Re: [Pali] Gender bias in Buddhism?
- Hi Yong Peng
I think this has to be a case of gender bias, as it is making one gender sub
ordinate to the other gender. These rules on apply to women who already had
many vinaya rules more than the men.
But, on the other hand it was a radical development to even have female
monastics in ancient India.
2010/3/2 Ong Yong Peng <palismith@...>
>[Non-text portions of this message have been removed]
> Dear friends,
> it is well established that Buddhism was the first to have a "female
> leadership" in its clergy, the Sangha. By this, I refer to the bhikkhunis
> who are equals to bhikkhus in many ways, primarily,
> 1. in their capacity to attain arahatship and nibbana, and the recognition
> of this capacity.
> 2. receive alms and veneration from lay-followers, just like the bhikkhus.
> 3. provide guidance and conduct teachings of the Buddha.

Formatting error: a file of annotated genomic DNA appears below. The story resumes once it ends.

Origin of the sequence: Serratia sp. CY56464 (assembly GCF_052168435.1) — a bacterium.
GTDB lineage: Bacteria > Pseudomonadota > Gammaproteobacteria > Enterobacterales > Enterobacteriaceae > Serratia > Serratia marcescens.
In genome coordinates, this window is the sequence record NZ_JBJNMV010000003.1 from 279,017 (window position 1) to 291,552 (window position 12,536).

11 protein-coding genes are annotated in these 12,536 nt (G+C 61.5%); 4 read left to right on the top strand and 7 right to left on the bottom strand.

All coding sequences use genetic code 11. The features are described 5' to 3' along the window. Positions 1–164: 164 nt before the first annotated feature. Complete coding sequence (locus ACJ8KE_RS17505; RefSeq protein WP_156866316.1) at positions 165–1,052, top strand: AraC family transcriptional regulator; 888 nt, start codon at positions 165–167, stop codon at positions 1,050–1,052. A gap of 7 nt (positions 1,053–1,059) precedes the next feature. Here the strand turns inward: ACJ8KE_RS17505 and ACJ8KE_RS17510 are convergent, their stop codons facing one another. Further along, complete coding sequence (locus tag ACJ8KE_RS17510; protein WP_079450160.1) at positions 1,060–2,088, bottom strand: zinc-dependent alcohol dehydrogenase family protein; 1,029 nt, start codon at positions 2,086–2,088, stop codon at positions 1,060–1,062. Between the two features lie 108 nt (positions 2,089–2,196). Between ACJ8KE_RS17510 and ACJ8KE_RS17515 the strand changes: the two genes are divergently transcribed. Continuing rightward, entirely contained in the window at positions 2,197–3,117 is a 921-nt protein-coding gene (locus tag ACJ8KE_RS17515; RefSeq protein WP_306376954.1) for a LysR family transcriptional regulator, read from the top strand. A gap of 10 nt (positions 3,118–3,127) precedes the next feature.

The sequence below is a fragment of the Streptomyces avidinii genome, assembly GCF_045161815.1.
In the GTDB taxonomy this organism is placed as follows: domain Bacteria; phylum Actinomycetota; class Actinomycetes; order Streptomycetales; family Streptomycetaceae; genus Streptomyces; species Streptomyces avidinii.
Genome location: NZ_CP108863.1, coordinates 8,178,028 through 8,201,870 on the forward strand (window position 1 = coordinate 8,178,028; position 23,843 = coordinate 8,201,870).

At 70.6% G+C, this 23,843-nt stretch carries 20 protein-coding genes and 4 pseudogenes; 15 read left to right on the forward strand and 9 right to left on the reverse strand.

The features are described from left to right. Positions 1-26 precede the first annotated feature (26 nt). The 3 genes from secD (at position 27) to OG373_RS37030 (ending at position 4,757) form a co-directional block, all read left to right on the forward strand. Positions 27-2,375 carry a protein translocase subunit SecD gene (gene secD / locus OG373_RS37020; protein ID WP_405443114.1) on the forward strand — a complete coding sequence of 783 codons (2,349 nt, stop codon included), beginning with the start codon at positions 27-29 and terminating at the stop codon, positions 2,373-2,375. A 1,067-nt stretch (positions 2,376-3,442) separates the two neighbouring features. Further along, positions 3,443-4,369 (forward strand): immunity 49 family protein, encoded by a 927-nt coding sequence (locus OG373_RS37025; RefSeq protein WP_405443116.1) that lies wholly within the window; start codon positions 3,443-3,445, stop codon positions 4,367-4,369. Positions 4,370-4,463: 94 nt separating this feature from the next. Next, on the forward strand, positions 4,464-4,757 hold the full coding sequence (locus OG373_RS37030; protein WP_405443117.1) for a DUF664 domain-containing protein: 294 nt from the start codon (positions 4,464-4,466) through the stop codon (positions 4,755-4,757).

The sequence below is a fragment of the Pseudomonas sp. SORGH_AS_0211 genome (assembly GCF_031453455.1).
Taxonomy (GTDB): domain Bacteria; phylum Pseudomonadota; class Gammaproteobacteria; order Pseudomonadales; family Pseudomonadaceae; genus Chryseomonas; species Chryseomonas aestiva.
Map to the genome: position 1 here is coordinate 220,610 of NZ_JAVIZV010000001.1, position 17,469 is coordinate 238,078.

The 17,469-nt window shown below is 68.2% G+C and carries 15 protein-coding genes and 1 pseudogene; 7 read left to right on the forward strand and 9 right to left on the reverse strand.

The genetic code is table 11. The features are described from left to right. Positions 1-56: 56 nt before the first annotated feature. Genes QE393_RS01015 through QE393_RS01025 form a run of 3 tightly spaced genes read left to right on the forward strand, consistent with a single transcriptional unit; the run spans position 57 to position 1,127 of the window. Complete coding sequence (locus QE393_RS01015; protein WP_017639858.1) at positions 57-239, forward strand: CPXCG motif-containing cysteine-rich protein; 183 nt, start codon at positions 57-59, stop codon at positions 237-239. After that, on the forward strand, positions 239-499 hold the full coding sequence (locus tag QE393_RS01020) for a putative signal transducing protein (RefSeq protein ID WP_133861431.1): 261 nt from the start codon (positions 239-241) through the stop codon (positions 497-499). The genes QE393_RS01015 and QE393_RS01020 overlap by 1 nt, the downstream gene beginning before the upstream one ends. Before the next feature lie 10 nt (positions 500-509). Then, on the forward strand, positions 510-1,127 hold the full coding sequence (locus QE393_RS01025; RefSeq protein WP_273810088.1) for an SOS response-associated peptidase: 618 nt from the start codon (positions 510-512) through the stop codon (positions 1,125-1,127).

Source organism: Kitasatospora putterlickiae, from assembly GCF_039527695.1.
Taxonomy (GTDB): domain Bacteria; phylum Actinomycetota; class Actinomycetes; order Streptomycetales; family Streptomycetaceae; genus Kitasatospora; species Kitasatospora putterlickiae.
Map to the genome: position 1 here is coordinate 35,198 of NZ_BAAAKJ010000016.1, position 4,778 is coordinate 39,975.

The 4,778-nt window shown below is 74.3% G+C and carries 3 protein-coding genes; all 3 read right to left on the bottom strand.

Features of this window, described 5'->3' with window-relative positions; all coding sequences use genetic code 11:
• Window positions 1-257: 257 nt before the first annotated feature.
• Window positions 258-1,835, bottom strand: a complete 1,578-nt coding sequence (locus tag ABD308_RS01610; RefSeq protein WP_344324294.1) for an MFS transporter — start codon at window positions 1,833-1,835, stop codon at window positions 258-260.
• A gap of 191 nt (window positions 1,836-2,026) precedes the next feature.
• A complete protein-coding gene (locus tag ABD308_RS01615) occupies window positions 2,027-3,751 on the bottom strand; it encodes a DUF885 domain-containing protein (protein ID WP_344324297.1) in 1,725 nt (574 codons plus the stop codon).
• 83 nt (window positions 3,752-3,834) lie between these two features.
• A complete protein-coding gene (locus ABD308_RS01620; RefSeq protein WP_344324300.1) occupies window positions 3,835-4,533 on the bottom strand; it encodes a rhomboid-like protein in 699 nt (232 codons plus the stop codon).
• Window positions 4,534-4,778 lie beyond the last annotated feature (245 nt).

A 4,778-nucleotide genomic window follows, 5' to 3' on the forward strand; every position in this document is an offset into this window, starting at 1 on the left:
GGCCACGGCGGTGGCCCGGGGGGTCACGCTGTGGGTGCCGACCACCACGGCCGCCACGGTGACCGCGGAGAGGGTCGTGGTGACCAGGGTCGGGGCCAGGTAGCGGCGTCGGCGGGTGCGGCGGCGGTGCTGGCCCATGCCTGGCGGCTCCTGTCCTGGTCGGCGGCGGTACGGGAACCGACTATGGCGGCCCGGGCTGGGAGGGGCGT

> By allowing female disciples to be ordained as bhikkhunis, the Buddha was
> far ahead of his times.
> Subsequently, we have the Therigatha attributed to the prominent
> bhikkhunis. In China, there are also multiple records of bhikkhunis' lives
> and works in the form of bi-qiu-ni-zhuan (姣�涓�灏间�).
> However, we are also aware of the eight garudhamma rules, which somehow
> place the bhikkhunis on a "lower tier" than their male counterparts. Is this
> a special case of a gender bias?
> Yong Peng.
- Dear Bankei,
thanks. I will have a read over the Easter break, and we can continue our discussion. Btw, is your name Asian? ;-)
--- In Pali@yahoogroups.com, Bankei wrote:
Bhikkhu Analayo has a paper out titled "*The *BahudhÄtuka-sutta* and its Parallels On Womenâs Inabilities"* in the Journal of Buddhist Ethics, Vol 16, 2009